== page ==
• The offender uses force to complete the sexual contact
  • The offender has reason to know or does actually know the alleged victim is mentally or physically incapacitated
  • The offender is at least 16 years of age but less than 18 years old, and the offender is more than 48 months older than the alleged victim and is in a position of authority or was recently in such a position
  • The offender has a significant relationship with the alleged victim, the victim was at least 16 years of age but under 18 years old when the sexual contact occurred, and contact was obtained through force or coercion, the victim suffered physical injury, or multiple acts occurred over time
  • The actor is a therapist, and the alleged victim was a patient of the therapist when the sexual contact occurred, either during or outside of therapy; this includes sexual contact where the alleged victim is a former patient of the therapist upon whom the patient is emotionally dependent
  • Sexual conduct is made through deception to make the alleged victim believe the contact is for medical purposes 
  • The actor is a clergy member and the contact occurs during a session where the victim sought spiritual advice, comfort, or aid; the sexual conduct could also have occurred with a clergyperson during an ongoing basis in which the victim received religious or spiritual advice, comfort, or aid in private 
  • The actor is an employee, contractor, or volunteer of a city, state, county, or privately operated facility (for example, juvenile or adult correction facilities and mental health facilities) and the victim resides at the facility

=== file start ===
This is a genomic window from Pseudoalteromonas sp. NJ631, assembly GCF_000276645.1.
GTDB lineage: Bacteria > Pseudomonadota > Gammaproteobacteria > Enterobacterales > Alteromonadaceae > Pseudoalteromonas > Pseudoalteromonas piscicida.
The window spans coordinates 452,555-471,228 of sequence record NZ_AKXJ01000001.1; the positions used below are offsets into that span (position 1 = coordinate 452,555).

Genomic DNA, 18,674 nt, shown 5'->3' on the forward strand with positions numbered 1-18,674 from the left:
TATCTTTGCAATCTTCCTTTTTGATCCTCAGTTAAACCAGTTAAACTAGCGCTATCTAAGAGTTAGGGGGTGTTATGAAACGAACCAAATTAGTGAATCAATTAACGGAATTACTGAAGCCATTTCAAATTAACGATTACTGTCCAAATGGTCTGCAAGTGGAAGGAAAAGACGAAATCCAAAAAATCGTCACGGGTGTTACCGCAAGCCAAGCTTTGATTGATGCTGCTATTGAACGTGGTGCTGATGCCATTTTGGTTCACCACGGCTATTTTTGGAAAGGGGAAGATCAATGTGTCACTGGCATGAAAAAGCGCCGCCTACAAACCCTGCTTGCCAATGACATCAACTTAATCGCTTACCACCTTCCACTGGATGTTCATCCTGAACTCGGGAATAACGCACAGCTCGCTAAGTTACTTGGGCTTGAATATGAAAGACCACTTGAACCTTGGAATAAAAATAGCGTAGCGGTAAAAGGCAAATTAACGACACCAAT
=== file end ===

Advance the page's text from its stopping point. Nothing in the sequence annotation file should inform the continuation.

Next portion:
• Sexual contact is made by someone who provides massage or bodywork services and the victim is a client
  • Sexcual contact is made by a person providing special transportation services to the victim
  • Sexual contact is made by a peace officer and the victim reasonably feels unable to leave the officer’s presence

The consent of the alleged victim is not allowed as a defense for this charge. A conviction of criminal sexual conduct in the fourth degree carries a penalty up to 10 years in prison, along with a possible fine of $20,000.

Criminal Sexual Conduct, Fifth Degree

Under the laws of Minnesota, criminal sexual conduct in the fifth degree (Minn. Stat. § 609.3451) occurs in two types of scenarios:

  • An actor engages in nonconsensual sexual contact
  • An actor engages in lewd exhibition or masturbation while in the presence of a minor under the age of 16 and has reason to believe or know the minor is in their presence

Sexual contact involves the actor touching the victim’s intimate parts or requiring the victim to touch another’s intimate parts. It also includes the attempted removal or intentional removal of clothing covering the victim’s private parts.

Typically a first-time offense of this nature is charged at the gross misdemeanor level. If convicted of criminal sexual conduct in the fifth degree as a gross misdemeanor, you could be sentenced with up to a one-year prison term and fines up to $3,000. On the other hand, criminal sexual conduct in the fifth degree is charged as a felony if the offender has a previous conviction on a similar charge. If convicted of a fifth-degree felony, you could face up to seven years in prison and a fine up to $14,000.